When examining the role of trade liberalization on the lives of the poor, it is sometimes helpful to look at one particular round of negotiations or trade agreement to simplify the picture. Every trade agreement has winners and losers. Those who have the most political and economic clout are most able to add provisions that benefit them, cut off access to favorable markets, or crowd out smaller producers.
The U.S. has signed Free Trade Agreements (FTAs) with dozens of countries, each of which has profound implications for quality of life and for the economies of the signatory countries. One can look to the political elites in the negotiating countries to get a better handle on who is likely to gain from the deal. Those who have disaggregated interests – farmers, the urban poor, small scale manufacturers – are the likely losers without powerful friends on the negotiating team. The largest multinational corporations with the most international flexibility and stronger negotiating terms are most likely to benefit.
For example, the U.S. has been trying to sign a free trade agreement with Panama for the better part of the last decade, but the deal has stalled. Obama has promised to pass the agreements despite many concerns about their human and environmental implications. The Republican leadership in Congress has been pushing for faster action from the Obama Administration on the deal. Senate Minority Leaders Mitch McConnell vowed to filibuster any trade related nominations to the executive, unless Obama submits the Panama, Columbia and Korean FTAs to Congress. Such efforts are clearly designed to limit debate and discussion of the contents of these different trade agreements and speed their passage.
The stalled deal made the news at the end of 2010, because Panama finally came up with a concession some hoped would move the process forward – a tax information sharing agreement with the U.S. An estimated 25-45% of holdings in Panama’s 40 year old secret banking sector are said to be American. An estimated 400,000 corporations are registered there, largely for purposes of using Panama’s tax-free realization of capital gains and legally-shielded accounts. Secret banking, also a major industry in Switzerland, the Cayman Islands, the Bahamas, Singapore, Lebanon, Luxembourg and Bermuda, allows bank account holders to evade taxes in their home countries, safeguard stolen money, and avoid government monitoring of financial activities. Major beneficiaries of Panama’s tax havens include major U.S. banks like Citi and Chase, as well many other members of the Fortune 500 and their top management.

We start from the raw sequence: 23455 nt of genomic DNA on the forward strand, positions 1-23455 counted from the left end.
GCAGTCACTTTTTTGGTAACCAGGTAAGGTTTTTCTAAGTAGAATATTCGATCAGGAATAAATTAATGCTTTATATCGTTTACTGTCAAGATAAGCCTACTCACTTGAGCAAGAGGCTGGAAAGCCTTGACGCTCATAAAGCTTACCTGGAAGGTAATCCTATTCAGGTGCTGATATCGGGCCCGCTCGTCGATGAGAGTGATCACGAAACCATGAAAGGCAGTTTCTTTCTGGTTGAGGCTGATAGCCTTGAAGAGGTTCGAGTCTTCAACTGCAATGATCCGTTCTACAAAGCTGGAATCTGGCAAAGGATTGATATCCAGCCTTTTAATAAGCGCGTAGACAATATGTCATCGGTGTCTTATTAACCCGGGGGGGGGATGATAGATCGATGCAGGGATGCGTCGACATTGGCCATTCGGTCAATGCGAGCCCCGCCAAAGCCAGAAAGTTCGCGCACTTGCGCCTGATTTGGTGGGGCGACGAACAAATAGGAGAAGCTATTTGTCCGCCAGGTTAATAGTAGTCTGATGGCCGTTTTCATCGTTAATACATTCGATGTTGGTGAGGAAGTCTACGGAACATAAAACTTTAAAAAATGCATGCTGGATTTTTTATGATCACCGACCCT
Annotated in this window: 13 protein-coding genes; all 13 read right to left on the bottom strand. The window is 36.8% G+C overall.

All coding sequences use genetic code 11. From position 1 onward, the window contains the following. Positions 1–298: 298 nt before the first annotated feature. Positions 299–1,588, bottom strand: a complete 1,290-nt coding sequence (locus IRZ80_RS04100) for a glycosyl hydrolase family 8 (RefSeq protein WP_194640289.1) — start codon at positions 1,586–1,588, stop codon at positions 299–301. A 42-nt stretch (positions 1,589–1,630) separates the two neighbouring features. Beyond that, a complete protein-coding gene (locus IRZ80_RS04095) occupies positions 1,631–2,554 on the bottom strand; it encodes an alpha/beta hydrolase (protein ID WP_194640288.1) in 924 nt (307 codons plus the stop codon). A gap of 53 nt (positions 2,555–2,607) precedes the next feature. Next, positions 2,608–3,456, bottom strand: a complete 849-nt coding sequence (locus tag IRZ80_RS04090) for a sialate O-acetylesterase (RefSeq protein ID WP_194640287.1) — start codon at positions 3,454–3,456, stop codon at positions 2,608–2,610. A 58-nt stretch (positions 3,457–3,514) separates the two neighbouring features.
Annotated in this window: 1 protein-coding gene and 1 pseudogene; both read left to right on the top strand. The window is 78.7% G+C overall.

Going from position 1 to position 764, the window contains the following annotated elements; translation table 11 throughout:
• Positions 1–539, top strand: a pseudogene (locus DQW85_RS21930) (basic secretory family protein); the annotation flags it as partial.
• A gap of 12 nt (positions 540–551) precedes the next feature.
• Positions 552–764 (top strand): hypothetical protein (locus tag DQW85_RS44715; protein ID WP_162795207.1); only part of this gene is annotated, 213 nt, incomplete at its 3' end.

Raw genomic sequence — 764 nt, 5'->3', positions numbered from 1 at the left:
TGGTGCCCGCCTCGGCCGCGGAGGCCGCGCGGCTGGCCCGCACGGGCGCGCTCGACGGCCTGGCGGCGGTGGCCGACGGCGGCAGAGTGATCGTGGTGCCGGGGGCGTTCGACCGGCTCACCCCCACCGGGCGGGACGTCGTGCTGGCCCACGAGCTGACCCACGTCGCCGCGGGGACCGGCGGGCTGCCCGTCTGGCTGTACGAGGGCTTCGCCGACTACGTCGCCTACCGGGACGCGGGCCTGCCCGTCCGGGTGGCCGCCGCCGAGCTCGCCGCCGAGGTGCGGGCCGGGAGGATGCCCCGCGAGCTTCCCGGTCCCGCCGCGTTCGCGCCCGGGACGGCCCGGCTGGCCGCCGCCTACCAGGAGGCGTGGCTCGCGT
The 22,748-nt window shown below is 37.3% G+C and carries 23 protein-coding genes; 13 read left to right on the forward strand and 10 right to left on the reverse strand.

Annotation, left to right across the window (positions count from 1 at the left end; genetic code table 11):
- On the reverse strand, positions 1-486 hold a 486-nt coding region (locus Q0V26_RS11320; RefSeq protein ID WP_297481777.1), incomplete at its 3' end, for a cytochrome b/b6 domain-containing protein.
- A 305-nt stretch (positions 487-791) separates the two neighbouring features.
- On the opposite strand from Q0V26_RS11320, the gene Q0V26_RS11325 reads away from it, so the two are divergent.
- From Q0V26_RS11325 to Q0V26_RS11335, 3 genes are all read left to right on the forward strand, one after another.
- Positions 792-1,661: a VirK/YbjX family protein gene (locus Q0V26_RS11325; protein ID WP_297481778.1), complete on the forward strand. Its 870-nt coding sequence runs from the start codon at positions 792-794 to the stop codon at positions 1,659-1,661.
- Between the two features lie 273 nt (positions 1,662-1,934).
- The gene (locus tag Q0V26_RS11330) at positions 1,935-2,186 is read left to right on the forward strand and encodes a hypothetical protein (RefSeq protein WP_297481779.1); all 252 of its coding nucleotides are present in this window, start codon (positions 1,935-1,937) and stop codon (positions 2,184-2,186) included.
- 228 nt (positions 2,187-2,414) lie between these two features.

The U.S. and the OECD countries have made a show of cracking down on secret banking lately and the tax-information sharing agreement with Panama is one part of this effort. The agreement will allow U.S. officials to request information about accounts held in Panama, so they can prosecute people using the accounts to evade taxes. But, the deal does not require regular releases of information, leading observes to wonder to what level it will be seriously implemented. The Economist predicts that this agreement will lead to significant capital flight from Panama. It remains to be seen if Panama will succeed in getting the U.S. to ratify the deal. If it is ratified, there is concern that the FTA would destroy rural farmers who likely cannot compete with American subsidized agriculture. NAFTA’s agricultural provisions devastated Mexican corn farmers leading to heavy economic migration and urbanization.
IPSA is thrilled to host the Director of Public Citizen’s Global Trade Watch, Lori Wallach, to keynote the 7th Annual IPSA Conference on Friday, April 8th. Public Citizen has consistently followed the Panama FTA, as well as the other major trade agreements currently being negotiated, reporting on their impacts on every day citizens in the U.S. and abroad. Please join us! More information at: http://www.wagneripsa.org/annual-conference.html.
Unlike many of my Wagner colleagues, I have been in New York all summer – but no less focused on the field of international relief development! I dropped out of the water capstone when I was offered a full-time job at the International Rescue Committee, an organization that works to provide emergency relief and development assistance after a disaster. The IRC is primarily active in post-conflict and post-natural disaster areas, and focuses its efforts on assisting refugees and internally displaced persons (IDPs).
I work from the NY headquarters office, primarily with the South Sudan, Syria, and Myanmar country programs (though all the others to some extent as well), and do work related to the logistics and operations of these complex country programs.
My main project at the moment is the new logistics manual that will be used by staff on the ground in each of our 28 country programs. Much of this involves turning the complex processes required by U.S. government and donor regulations into a manual that will actually be used and read, and be a helpful tool enabling field staff to carry out the basic operations and logistics of their humanitarian work efficiently and transparently!
Although the topic can be dry at times, this has been one of my favorite projects in the last few months, and it’s actually been surprisingly interesting learning the intricate inner workings of an organization as amazing as the International Rescue Committee. The IRC is highly regarded as a reputable, transparent, well-run organization, one that uses donor funds efficiently and carries out truly groundbreaking work, so I’m enjoying being a part of this in whatever small ways I can!